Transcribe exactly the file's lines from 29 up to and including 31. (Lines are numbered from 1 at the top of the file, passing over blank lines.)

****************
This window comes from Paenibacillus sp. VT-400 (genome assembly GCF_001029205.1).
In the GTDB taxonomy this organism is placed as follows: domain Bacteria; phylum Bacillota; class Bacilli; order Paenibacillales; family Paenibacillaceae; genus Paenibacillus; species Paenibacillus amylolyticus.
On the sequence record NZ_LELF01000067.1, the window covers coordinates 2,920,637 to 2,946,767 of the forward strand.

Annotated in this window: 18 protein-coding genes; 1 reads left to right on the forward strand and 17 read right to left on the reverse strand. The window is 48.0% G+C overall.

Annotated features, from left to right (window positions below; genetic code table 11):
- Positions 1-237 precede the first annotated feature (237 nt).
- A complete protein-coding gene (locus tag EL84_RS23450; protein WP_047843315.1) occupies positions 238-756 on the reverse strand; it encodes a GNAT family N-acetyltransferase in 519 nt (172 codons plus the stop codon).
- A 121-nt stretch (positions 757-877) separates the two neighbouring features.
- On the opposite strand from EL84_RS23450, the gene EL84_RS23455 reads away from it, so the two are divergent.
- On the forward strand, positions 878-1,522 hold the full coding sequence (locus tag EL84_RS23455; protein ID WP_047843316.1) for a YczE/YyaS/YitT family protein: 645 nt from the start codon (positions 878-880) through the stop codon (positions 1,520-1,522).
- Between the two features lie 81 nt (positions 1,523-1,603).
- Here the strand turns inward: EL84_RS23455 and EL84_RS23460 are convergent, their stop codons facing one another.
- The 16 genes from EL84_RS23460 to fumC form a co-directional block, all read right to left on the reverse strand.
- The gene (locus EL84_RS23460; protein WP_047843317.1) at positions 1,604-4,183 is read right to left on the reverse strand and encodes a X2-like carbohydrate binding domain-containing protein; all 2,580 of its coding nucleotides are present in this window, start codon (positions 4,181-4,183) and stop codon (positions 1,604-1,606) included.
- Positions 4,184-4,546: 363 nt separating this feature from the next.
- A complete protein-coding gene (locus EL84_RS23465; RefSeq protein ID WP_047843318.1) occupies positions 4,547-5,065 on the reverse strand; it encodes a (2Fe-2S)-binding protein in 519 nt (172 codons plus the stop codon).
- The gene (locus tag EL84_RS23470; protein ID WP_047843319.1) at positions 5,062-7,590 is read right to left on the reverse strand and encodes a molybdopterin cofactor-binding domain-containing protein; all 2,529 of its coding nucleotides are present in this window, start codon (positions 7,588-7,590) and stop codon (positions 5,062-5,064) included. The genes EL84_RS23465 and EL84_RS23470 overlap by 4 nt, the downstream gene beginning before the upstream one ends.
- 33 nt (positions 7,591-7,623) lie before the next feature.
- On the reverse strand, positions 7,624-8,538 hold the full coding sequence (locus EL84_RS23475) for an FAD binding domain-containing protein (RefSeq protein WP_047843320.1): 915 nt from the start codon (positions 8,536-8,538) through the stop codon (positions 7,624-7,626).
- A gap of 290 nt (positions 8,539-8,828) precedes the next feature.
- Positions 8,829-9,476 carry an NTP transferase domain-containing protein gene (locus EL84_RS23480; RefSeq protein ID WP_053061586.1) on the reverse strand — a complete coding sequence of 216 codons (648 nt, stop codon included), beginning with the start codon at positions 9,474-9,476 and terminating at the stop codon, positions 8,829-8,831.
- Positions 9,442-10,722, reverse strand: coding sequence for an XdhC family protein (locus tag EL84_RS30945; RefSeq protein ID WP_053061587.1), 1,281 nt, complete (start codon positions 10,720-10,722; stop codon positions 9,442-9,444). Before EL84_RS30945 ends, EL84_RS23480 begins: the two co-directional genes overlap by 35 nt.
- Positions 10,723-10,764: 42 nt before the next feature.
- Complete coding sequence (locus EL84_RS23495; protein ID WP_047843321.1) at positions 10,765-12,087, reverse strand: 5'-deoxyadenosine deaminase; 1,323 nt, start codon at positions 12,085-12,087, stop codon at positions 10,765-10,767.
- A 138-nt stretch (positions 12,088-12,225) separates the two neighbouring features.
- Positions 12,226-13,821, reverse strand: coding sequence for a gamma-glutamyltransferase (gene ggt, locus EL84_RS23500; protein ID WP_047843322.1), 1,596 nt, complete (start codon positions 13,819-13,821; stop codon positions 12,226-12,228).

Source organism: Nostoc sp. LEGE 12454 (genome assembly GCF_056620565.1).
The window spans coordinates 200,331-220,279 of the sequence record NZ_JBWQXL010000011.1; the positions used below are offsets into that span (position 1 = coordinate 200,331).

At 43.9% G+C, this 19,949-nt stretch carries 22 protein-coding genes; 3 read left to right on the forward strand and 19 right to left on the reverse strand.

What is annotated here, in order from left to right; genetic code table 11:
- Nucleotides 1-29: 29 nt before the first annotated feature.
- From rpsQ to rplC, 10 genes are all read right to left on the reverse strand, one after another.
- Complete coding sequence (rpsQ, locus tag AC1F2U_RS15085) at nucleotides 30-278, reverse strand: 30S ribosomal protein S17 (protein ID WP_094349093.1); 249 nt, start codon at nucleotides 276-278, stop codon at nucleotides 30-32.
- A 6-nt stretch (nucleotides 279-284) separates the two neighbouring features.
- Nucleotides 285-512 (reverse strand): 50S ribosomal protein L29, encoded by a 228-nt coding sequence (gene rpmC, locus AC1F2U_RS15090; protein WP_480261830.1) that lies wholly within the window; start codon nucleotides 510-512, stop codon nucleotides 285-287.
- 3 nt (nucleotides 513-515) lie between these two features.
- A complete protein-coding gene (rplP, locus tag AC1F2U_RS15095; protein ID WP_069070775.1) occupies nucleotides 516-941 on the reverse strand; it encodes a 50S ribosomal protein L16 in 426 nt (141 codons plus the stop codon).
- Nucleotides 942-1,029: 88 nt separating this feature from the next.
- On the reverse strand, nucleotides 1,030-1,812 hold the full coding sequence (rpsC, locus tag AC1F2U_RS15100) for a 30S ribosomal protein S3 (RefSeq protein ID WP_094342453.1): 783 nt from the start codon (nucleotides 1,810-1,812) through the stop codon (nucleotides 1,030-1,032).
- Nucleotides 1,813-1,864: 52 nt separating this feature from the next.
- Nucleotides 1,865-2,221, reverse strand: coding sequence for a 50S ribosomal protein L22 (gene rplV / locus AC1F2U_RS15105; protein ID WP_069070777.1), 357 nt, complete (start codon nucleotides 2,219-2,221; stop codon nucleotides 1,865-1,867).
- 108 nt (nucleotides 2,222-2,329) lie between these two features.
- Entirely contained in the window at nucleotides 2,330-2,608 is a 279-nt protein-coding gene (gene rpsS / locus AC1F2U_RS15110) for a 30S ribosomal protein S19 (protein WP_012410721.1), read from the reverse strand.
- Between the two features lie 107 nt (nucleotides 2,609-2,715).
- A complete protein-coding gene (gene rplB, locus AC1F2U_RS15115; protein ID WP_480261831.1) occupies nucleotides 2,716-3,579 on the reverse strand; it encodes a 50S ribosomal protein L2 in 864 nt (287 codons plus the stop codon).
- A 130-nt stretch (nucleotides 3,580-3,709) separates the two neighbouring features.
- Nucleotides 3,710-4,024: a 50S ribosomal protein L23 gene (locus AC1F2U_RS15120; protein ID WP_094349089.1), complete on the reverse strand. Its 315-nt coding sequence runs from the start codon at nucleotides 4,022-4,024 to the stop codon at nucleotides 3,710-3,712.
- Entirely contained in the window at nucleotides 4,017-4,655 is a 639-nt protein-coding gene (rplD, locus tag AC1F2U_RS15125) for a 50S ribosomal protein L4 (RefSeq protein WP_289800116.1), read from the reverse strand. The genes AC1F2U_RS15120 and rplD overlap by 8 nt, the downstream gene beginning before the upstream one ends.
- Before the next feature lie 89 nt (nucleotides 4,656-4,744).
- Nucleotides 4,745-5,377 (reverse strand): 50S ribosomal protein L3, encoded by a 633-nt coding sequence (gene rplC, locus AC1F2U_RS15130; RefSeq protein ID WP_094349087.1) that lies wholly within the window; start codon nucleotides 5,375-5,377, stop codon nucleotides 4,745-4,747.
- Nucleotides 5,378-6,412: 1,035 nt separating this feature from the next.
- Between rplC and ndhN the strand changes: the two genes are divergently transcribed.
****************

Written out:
At 43.9% G+C, this 19,949-nt stretch carries 22 protein-coding genes; 3 read left to right on the forward strand and 19 right to left on the reverse strand.

What is annotated here, in order from left to right; genetic code table 11:
- Nucleotides 1-29: 29 nt before the first annotated feature.